Miriam, the daughter in the story, is somewhat dismissive of the song when she hears it in the club, since she remembers it as a children’s song. She does remember, however, that her mother had a Marxist interpretation for it, and thus impresses her friends with that knowledge. Greenway acknowledges that “many songs of social and political significance have a disconcerting habit” of losing their meaning between the fields and the nursery, but here the meaning was significantly preserved, if lightened by Ives’ delivery. Miriam’s mother, furthermore, adds her interpretation to keep the meaning with the song – if a different meaning than it had when Leadbelly sang it, which was very different from the “George Went a Huntin'” that originated in slavery.
In the interview that accompanied the story, Lethem made some references to the song. He remembered the song with some mixed feelings, and so Miriam came to see it as “a sort of trapdoor into the mingled shame and pride of a family’s political past.” Thanks to Greenlaw, I have a better idea of the origins of the song, but Miriam, at 16, thinks her mother’s interpretation, Burl Ives’ version, is the original one. It’s possible, given that the novel follows her to other protests and revolutions and uprisings, that the song remains the same for her, a more general symbol. Or perhaps she, too, discovers more about it: Lethem mentions in passing “an Irish-American folksinger discovering he’s no Bob Dylan” but it’s not clear whether or not that is part of the novel.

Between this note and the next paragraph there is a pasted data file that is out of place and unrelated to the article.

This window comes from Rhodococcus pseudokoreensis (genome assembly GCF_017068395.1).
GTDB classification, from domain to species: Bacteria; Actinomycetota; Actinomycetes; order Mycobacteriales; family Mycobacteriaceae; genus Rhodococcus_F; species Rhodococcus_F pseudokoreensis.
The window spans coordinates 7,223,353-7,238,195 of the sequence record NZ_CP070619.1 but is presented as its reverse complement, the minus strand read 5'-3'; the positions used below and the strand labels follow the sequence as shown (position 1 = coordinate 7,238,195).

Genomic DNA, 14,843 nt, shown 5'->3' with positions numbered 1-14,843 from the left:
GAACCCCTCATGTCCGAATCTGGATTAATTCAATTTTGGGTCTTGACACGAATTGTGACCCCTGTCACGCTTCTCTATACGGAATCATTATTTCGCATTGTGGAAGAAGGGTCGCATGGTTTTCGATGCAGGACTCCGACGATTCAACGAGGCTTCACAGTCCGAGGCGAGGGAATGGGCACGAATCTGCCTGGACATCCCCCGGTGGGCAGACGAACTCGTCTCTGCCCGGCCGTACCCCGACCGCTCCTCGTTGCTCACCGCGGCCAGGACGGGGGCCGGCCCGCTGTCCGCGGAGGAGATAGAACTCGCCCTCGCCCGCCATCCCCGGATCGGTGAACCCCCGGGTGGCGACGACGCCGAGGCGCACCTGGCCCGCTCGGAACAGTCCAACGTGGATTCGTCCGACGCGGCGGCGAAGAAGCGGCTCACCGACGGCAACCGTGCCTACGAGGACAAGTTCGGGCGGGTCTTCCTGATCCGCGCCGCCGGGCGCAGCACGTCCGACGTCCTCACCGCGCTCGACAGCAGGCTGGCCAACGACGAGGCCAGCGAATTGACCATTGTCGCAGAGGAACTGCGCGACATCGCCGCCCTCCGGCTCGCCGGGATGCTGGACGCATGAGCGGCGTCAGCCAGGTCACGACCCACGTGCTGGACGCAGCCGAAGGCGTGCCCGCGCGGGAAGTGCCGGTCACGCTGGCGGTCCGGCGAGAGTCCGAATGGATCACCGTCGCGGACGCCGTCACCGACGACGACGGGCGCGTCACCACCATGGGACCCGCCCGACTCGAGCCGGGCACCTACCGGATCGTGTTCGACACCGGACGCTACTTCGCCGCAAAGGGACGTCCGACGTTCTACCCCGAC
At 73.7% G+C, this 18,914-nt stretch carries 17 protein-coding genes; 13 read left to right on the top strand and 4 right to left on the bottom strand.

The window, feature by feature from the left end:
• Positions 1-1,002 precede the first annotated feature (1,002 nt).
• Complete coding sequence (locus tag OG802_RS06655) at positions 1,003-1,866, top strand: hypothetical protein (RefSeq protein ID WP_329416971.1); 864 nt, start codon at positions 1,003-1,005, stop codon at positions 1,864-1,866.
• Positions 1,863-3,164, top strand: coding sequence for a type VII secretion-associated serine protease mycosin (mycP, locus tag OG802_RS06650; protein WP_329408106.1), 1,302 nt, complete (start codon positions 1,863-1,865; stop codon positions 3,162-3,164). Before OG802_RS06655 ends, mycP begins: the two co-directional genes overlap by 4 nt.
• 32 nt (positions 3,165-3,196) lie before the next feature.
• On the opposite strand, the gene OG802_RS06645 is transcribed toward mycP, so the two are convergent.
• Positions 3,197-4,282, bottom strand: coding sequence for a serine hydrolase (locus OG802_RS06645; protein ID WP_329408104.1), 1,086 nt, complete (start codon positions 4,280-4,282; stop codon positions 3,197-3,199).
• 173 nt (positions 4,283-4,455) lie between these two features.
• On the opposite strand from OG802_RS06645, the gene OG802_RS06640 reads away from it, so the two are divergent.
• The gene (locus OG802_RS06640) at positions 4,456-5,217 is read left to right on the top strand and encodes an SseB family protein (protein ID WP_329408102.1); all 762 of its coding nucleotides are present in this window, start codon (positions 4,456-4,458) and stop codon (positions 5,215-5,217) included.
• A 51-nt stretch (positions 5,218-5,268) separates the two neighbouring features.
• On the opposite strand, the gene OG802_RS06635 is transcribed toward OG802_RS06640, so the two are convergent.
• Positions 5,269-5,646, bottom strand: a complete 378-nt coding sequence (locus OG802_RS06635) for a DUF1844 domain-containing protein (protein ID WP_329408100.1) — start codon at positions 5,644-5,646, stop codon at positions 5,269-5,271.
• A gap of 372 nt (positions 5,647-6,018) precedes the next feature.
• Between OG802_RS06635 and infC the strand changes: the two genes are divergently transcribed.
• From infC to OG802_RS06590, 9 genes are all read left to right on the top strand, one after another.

Is it ok to co-opt a song? To change the symbolism for a different purpose, another oppressed group? What if we allow the goose to be more generous – to represent anyone who is downtrodden, oppressed, struggling, staying the course, resisting destruction, and believes that release, flight, freedom is possible? The origins of the song in slavery, America’s seminal injustice, merely provides the bass line. The harmonies and melodies of racial injustice, prison inequalities, socioeconomic disadvantage, discriminations based on gender, religion, sexual preference, can create a refreshed, not a new, song.
Is this co-option, or growth, a sign of life, of universality? It depends. I think it’s important for the co-opters to acknowledge the original origins, which is not something Miriam or her mother do in the story. Perhaps they (or the Irish-American Dylan wannabe) encounter it later. Or perhaps the song fades from the novel – titled Dissident Gardens – with this section.
But The Gray Goose will fly on, regardless.